No More Low Res RGBs! Setting up a simple Preflight in InDesign CC
Today I’m going to show you how to setup a Preflight Profile in InDesign to catch any low resolution and/or RGB images.
If you’ve spent any time preparing InDesign documents for print you’ll know that one the easiest ways to screw-up the final result is when low resolution images slip through the net. Hopefully, you’ll be working with a decent print supplier who’ll have their own procedures in place to catch these, but that may not always be the case and even when it is you’re still losing time and money through unnecessary revisions. Thankfully, InDesign comes with a Preflight tool that can be customised to search for specific file issues.
Let’s start by calling up the Preflight Panel – go to Window>Output>Preflight. Now go to the Panel Menu icon and choose Define Profiles... from the drop-down menu.
Down the left side you’ll see a list of the current profiles available. Click on the ‘plus’ symbol below this to add a New Profile.
The ‘Profile Name:’ input field allows us to name the profile and the ‘General’ section has space for a description – this is useful if you manage lots of different profiles or intend exporting profiles to use on other machines.
Under each section there are checkboxes and/or text input fields to specify the file attributes that a profile will check for. For this profile I am only interested in checking Resolution and Colour so will disable everything else.
In the example below the horizontal line through the ‘LINKS’ checkbox indicates some of the options are selected so these need to be unchecked. To select or deselect all the sub-sections in a category click on the main checkbox – this will turn all options on or off.
Under ‘COLOUR’ is a section for ‘Colour Spaces and Modes Not Allowed’ – here we can specify which colour modes will be flagged by our profile as a potential issue. This applies to any InDesign content and not just Image Links – use an RGB Swatch to colour text, for example, and this will be flagged.
One caveat to that rule is Spot Colours. In commercial Swatch Libraries, such as Pantone, swatches are often specified in Lab or RGB colour for greater accuracy – because these are set-up as ‘Spot’ colours and render to their own colour separation they are allowed to pass by the Preflight Profile unless the ‘Spot Colour’ checkbox is selected. This gives you flexibility over intentional use of Spot Colours. There is an additional section for ‘Spot Colour Setup’ which gives even greater control over spot behaviour.
I’m going to select RGB and Lab modes here – although Lab is less common than RGB it still presents a problem in a print-based workflow. This will warn me if Lab or RGB are used by an image link or any InDesign content such as frames or text.
Next, I’m going to specify the image resolutions I want to adhere to. Under ‘IMAGES and OBJECTS’ you’ll find the ‘Image Resolution’ section. Here we can specify Minimum and/or Maximum image resolutions that will causes an error to be flagged.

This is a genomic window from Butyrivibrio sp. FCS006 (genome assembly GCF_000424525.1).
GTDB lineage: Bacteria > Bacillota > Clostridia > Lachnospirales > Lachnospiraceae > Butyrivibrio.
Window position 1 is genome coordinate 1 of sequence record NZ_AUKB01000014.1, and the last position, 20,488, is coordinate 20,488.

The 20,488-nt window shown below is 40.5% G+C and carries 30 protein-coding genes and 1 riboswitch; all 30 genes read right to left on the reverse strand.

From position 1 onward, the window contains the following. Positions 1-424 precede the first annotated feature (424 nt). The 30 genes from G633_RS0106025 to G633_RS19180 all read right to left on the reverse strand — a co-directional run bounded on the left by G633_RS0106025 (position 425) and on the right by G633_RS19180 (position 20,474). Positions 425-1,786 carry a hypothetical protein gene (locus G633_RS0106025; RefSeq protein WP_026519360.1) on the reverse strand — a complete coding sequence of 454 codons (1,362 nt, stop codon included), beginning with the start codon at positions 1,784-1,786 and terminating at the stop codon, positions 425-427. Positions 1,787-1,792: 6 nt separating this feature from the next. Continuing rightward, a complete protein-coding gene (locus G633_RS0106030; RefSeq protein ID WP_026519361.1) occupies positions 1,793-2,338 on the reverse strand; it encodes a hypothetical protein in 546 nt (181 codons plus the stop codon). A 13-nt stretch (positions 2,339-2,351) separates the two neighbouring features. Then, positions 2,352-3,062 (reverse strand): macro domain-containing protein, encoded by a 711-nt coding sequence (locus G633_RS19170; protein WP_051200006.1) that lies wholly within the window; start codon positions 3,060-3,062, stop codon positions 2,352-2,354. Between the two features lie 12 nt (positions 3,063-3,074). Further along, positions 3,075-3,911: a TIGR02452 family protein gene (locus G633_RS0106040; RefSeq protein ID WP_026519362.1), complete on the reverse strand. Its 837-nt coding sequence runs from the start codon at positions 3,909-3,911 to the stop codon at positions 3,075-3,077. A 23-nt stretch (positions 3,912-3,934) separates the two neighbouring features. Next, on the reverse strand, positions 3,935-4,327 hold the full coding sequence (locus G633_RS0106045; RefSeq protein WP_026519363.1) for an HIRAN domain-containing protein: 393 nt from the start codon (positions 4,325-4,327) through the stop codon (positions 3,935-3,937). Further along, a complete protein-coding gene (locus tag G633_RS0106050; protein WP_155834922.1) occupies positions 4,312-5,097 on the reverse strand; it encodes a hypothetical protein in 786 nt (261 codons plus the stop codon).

The most common Industry Standard minimum resolutions are 300ppi for Colour and Grayscale images and 1200ppi for 1bit images (or bitmaps as they are often referred to). You may want to work to different values but I’ll assume these settings for the purposes of this demonstration.
We can also specify a Maximum resolution which is useful for monitoring redundant resolution. When large images are scaled down excessively in InDesign the additional resolution will not add any quality to the final output and just means extra image data is being stored and processed needlessly. By setting a cap on the maximum resolution allowed images can be monitored and scaled down accordingly.
With our options configured we can now click ‘Save’ – our Profile can now be accessed at any time from the Panel Menu Icon.
In the example below there are a number of issues with this document that our profile has flagged. Under each drop-down in the Error section you’ll see the problem images (or objects) listed. Select one of these and the issue is explained in the Info section.
The orange text to the right side is the page number – this is also a hypertext link so clicking on this will take you straight to the problem image/object within the document space allowing you to quickly remedy the issue.
The Preflight Panel is also be accessible from the bottom left of the document panel. The document is continually checked against the current Preflight Profile for any errors – you’ll see a red dot and the number of errors listed if any issues are present.
Because the document is constantly monitored this can cause slow-down when working with long, complex documents, particularly with more complex profiles. Because this profile checks image resolution any time an image is resized it will be reanalyzed against the profile settings.
In my normal workflow I tend to leave the default profile active as this checks for basic issues like missing images and overset text which don’t impact on software performance whilst designing and editing. I’ll only swap to the Colour and Resolution profile later in the workflow when preparing a document for output. Once completed I’ll switch back to the default profile.
With a few simple Preflight Profiles in place it’s easy to take the guess work out of file checking and safe-guard against costly, time-consuming errors.